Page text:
It wouldn’t feel right to have a new Taylor Swift album without an almighty hoo-ha around streaming, despite the star’s rapprochement with Spotify in June.
Multiple reports overnight explain that her new album ‘Reputation’ won’t be available to stream when it’s released this Friday.
Bloomberg suggested the album will be withheld for a week, while the Financial Times claimed that its non-streaming window could be up to two weeks, with both reports warning that a final decision has not yet been made, even though the release is just two days away.
(For what it’s worth, Music Ally’s sources suggest Bloomberg’s estimate may be optimistic, especially if ‘Reputation’ sales rocket during that first week.)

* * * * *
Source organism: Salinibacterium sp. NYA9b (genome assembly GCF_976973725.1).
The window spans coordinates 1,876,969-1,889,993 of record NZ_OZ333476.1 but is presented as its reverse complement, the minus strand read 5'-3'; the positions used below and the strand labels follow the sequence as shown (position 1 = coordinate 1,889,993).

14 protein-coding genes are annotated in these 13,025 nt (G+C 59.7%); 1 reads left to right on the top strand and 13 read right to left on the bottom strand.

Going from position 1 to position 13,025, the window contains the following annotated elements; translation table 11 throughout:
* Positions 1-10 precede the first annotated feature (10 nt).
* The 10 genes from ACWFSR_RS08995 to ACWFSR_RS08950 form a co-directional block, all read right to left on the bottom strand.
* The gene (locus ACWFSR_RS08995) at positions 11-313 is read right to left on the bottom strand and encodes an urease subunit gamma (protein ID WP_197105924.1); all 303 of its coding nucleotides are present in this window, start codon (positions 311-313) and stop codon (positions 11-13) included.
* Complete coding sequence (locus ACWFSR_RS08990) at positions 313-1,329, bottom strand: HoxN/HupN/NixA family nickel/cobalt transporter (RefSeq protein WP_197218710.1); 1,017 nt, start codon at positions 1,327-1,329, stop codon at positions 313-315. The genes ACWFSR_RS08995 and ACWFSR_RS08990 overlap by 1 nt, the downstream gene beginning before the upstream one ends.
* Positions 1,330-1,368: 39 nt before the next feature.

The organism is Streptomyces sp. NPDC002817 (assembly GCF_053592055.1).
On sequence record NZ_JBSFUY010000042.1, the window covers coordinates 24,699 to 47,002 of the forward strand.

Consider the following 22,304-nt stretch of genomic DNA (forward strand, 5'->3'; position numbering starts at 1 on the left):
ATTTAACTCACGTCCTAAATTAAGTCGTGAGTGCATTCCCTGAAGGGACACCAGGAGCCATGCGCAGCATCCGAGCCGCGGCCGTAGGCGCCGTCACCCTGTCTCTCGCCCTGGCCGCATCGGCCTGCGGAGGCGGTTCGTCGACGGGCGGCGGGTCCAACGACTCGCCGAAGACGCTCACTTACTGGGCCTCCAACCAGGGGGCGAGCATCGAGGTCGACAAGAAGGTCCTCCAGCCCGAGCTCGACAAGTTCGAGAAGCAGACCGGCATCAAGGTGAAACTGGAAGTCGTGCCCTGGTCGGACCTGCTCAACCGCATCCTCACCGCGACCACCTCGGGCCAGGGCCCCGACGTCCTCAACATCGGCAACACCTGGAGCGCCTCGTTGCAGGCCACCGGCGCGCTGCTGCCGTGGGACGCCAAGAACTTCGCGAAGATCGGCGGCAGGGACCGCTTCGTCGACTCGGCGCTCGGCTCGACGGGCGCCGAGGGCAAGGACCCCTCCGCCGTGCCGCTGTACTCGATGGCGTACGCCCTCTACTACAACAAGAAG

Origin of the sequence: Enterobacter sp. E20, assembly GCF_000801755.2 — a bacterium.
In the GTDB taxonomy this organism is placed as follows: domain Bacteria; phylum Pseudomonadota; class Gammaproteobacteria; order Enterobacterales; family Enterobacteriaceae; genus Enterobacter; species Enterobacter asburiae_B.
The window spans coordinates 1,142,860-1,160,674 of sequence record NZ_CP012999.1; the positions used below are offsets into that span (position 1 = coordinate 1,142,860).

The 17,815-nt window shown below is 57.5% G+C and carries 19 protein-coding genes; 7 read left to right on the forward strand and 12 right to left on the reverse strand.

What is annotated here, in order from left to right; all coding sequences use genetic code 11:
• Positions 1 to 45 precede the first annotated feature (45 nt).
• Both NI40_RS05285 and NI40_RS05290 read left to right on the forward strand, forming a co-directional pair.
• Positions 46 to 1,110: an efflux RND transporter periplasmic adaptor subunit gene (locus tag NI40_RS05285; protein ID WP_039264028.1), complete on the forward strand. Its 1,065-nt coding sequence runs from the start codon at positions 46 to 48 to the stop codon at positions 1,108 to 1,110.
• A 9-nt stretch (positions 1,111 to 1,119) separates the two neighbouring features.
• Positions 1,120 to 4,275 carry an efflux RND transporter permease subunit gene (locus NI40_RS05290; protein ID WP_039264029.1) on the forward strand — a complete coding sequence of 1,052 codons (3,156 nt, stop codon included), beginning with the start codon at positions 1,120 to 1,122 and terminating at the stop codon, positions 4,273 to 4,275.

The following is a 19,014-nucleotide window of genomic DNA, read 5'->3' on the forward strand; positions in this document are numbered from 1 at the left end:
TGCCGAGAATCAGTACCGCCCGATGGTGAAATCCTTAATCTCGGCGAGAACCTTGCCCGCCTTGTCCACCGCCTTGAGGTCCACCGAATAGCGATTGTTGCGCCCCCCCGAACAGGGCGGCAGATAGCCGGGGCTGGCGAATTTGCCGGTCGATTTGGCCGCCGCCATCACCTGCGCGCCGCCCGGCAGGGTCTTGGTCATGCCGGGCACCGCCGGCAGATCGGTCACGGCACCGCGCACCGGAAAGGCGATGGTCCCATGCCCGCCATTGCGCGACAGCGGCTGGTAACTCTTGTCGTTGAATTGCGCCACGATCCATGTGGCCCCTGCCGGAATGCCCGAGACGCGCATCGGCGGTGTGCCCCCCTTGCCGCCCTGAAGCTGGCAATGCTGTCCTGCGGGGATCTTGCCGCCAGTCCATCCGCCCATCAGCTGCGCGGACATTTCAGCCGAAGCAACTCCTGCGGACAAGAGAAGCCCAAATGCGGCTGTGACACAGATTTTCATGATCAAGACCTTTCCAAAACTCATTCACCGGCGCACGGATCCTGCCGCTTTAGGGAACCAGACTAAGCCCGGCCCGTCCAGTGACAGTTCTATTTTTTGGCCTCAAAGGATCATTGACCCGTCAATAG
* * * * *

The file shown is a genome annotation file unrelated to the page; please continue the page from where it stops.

There doesn’t appear to be any lingering bad blood (pun not intended) between Swift and Spotify – in September she teamed up with the service to launch a playlist of her favourite songs – so this looks less like punishment and more like a strategy to maximise sales of ‘Reputation’ immediately after release.
Stay tuned for stories (around Monday, we predict) of how many copies of ‘Reputation’ are being downloaded illegally. Those will miss the point: Swift is at the level where the decision to stream or not to stream for a week or two doesn’t really matter for her long-term earnings.
That said, Ed Sheeran is at that level too, and has sold plenty of copies of his ‘Divide’ album despite having it streamable from its release day including putting every track on YouTube as an audio file.
Different strokes for different folks, then. For stars the size of Sheeran and Swift (see also: Beyoncé) decisions about streaming holdbacks are more noteworthy for the statements they make than for their impact on the artist’s income.